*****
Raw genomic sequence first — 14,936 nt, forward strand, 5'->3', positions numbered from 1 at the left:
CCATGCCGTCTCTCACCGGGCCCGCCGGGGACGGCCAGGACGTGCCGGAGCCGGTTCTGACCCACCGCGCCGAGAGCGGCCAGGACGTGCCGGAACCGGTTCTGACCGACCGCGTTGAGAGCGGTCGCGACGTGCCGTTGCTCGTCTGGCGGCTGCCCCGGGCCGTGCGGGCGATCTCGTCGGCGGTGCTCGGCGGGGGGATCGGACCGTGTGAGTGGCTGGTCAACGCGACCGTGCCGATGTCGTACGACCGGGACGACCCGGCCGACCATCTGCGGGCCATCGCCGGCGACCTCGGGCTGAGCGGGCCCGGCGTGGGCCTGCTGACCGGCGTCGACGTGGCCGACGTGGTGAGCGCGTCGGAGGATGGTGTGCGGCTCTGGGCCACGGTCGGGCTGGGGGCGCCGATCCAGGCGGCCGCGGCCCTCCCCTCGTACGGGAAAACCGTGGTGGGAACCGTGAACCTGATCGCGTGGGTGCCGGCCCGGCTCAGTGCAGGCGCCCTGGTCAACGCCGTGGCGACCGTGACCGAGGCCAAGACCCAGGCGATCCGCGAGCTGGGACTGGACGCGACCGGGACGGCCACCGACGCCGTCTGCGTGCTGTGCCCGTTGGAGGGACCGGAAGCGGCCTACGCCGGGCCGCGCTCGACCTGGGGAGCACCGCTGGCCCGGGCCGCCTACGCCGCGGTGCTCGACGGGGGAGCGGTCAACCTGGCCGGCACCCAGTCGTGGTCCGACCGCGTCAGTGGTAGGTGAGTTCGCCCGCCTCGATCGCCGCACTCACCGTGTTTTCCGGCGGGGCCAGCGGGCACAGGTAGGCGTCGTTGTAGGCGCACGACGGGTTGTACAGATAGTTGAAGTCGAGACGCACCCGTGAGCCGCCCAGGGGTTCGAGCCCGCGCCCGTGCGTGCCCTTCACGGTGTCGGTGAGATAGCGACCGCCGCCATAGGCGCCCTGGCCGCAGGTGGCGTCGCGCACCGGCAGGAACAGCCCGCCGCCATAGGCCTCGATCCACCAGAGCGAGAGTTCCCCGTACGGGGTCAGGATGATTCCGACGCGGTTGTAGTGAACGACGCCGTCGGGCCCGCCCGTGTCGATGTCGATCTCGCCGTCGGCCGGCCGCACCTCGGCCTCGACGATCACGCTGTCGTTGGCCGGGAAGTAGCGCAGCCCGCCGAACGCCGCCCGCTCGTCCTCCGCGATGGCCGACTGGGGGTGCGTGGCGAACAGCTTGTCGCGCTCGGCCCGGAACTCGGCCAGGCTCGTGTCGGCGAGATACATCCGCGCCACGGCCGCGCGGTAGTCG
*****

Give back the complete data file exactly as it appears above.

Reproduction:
Raw genomic sequence first — 14,936 nt, forward strand, 5'->3', positions numbered from 1 at the left:
CCATGCCGTCTCTCACCGGGCCCGCCGGGGACGGCCAGGACGTGCCGGAGCCGGTTCTGACCCACCGCGCCGAGAGCGGCCAGGACGTGCCGGAACCGGTTCTGACCGACCGCGTTGAGAGCGGTCGCGACGTGCCGTTGCTCGTCTGGCGGCTGCCCCGGGCCGTGCGGGCGATCTCGTCGGCGGTGCTCGGCGGGGGGATCGGACCGTGTGAGTGGCTGGTCAACGCGACCGTGCCGATGTCGTACGACCGGGACGACCCGGCCGACCATCTGCGGGCCATCGCCGGCGACCTCGGGCTGAGCGGGCCCGGCGTGGGCCTGCTGACCGGCGTCGACGTGGCCGACGTGGTGAGCGCGTCGGAGGATGGTGTGCGGCTCTGGGCCACGGTCGGGCTGGGGGCGCCGATCCAGGCGGCCGCGGCCCTCCCCTCGTACGGGAAAACCGTGGTGGGAACCGTGAACCTGATCGCGTGGGTGCCGGCCCGGCTCAGTGCAGGCGCCCTGGTCAACGCCGTGGCGACCGTGACCGAGGCCAAGACCCAGGCGATCCGCGAGCTGGGACTGGACGCGACCGGGACGGCCACCGACGCCGTCTGCGTGCTGTGCCCGTTGGAGGGACCGGAAGCGGCCTACGCCGGGCCGCGCTCGACCTGGGGAGCACCGCTGGCCCGGGCCGCCTACGCCGCGGTGCTCGACGGGGGAGCGGTCAACCTGGCCGGCACCCAGTCGTGGTCCGACCGCGTCAGTGGTAGGTGAGTTCGCCCGCCTCGATCGCCGCACTCACCGTGTTTTCCGGCGGGGCCAGCGGGCACAGGTAGGCGTCGTTGTAGGCGCACGACGGGTTGTACAGATAGTTGAAGTCGAGACGCACCCGTGAGCCGCCCAGGGGTTCGAGCCCGCGCCCGTGCGTGCCCTTCACGGTGTCGGTGAGATAGCGACCGCCGCCATAGGCGCCCTGGCCGCAGGTGGCGTCGCGCACCGGCAGGAACAGCCCGCCGCCATAGGCCTCGATCCACCAGAGCGAGAGTTCCCCGTACGGGGTCAGGATGATTCCGACGCGGTTGTAGTGAACGACGCCGTCGGGCCCGCCCGTGTCGATGTCGATCTCGCCGTCGGCCGGCCGCACCTCGGCCTCGACGATCACGCTGTCGTTGGCCGGGAAGTAGCGCAGCCCGCCGAACGCCGCCCGCTCGTCCTCCGCGATGGCCGACTGGGGGTGCGTGGCGAACAGCTTGTCGCGCTCGGCCCGGAACTCGGCCAGGCTCGTGTCGGCGAGATACATCCGCGCCACGGCCGCGCGGTAGTCG